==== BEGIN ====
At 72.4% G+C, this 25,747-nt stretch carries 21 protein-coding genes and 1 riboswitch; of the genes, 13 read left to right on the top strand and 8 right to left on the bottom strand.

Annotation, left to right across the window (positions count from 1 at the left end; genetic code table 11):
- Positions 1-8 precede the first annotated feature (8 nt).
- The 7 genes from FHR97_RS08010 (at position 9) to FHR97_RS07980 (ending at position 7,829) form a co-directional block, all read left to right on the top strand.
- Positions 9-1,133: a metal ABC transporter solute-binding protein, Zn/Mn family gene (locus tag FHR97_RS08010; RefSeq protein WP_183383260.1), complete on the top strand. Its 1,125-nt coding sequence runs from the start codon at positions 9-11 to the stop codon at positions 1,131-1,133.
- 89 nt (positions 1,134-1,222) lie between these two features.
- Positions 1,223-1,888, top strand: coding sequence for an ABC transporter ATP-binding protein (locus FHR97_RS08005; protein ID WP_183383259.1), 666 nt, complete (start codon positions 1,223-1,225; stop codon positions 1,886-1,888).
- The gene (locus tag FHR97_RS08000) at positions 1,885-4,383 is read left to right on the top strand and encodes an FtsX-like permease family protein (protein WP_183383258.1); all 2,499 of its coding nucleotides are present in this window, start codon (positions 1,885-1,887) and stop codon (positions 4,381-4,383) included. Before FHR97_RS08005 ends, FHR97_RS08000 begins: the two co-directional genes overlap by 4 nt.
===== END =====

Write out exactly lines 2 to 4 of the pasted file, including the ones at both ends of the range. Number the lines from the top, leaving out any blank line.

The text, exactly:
Annotation, left to right across the window (positions count from 1 at the left end; genetic code table 11):
- Positions 1-8 precede the first annotated feature (8 nt).
- The 7 genes from FHR97_RS08010 (at position 9) to FHR97_RS07980 (ending at position 7,829) form a co-directional block, all read left to right on the top strand.